The woman who looks to be in her eighties is gaily dressed and smiling. She chats with all the nurses as they go by. They know her first name. One even gives her a hug and cups her face in her hands to say hello. How long has she been coming here? How long do you have to be a cancer patient to get a hug like that? I check in with myself. Do I feel encouraged by the sound of her laughter? Or am I disheartened, imagining myself so many years later, having spent countless hours in these leatherette chairs waiting for my doctor who is always an hour late? The truth is - I feel both encouraged and discouraged. Just a few more conflicting emotions that cancer brings to the table.
I hope to be a joyful 80 year-old woman wearing pink lipstick on a Monday morning; and I pray I won't have spent most of that time in the outer office of an oncology suite reading "Oncology Today". Okay, so I haven't actually seen a magazine with that title, but there probably is one.
The year following a breast cancer diagnosis is literally filled with doctor's appointments. It's all a person can do to keep up with each one. There's the surgeon, the oncologist, the radiation oncologist, maybe a naturapath or an acupuncturist, constant lab draws, and then all the regular doctors you have to see every year anyway. It's exhausting. Any day where you don't have to sit in a plastic chair feels like a vacation.
I tell people that having cancer is a full-time job. So if you're already working, now you have two jobs. And the pay for the second one stinks. The hours are grueling and the work environment is hazardous to your health. On top of that, even though you are forced to take your shirt off almost every day at this job - you can't sue for sexual harassment!
So, my top 5 tips for dealing with the doctors visits:
1. Bring your own reading material. Seems obvious, right? Bring my book (if it ever gets published) or "People" magazine or anything else that may distract you from wondering about what will happen behind door number 2. Somehow we always assume there will be new magazines in the waiting room and there never are.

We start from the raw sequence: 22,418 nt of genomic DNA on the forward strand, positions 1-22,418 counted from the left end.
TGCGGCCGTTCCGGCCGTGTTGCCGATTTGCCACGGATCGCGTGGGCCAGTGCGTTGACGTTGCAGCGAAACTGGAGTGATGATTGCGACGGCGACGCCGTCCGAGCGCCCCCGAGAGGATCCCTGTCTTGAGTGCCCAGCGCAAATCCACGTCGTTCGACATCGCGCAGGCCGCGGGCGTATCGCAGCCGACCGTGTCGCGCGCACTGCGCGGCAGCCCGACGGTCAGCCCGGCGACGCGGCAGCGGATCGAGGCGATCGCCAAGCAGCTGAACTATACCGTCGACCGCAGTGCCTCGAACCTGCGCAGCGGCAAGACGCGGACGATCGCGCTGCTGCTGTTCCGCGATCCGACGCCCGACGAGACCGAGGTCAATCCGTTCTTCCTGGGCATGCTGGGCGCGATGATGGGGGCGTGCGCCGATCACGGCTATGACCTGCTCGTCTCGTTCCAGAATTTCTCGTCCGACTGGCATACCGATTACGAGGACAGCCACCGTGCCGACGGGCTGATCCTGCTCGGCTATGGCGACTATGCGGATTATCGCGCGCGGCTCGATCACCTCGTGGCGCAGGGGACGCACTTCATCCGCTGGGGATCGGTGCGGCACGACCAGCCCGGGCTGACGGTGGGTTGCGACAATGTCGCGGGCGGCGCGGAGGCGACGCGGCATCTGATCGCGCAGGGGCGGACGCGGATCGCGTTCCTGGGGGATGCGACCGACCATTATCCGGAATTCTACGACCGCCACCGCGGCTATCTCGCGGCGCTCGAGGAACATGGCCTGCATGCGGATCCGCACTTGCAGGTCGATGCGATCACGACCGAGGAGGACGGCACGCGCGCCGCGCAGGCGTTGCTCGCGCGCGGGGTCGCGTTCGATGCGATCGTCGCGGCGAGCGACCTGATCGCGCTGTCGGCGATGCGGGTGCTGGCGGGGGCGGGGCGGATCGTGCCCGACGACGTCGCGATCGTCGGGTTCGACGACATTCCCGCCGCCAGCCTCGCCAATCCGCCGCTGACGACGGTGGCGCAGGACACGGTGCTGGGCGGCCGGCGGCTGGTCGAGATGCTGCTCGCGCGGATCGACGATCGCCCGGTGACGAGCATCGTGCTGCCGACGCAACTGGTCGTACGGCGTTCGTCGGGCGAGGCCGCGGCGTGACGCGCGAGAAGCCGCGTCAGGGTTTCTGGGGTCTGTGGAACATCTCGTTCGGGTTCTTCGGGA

2. Wear clothes that are easy to change into. You want to get out of there as soon as possible, so easy-on, easy-off. Particularly the shoes. Since one of the indignities is being weighed every single visit, I make sure I can get as close to naked as possible in 2 seconds.
3. Assume you will actually see your doctor close to an hour after your scheduled appointment time, and then you can be pleasantly surprised when he's early. Build that extra hour or more into every appointment so you're not adding stress to your schedule by being held up. If, by some miracle, it all goes according to plan one day - you'll find yourself with a one-hour vacation. Grab a Starbucks or a quick walk. Stop and smell the roses.
4. Do not give any credence to the nagging feeling that you may get bad news today. That fear and anxiety is your new Siamese twin, but just because you are worried, doesn't increase the chance that something will be wrong this time. People only remember when those bad feelings ended in bad news; they somehow always forget all the times those feelings were absolutely false and misleading. The relief erases the memory.
5. Understand that once you have cancer, all visits to all doctors may induce sleepless nights and worry. Forgive yourself the fatigue that may follow. My oncologist recently told me that the reason I get so tired after every blood test is that my body became conditioned by chemo - so that every time my port is accessed, I respond as if I had chemo. Lovely. At least my hair follicles seem to have forgotten!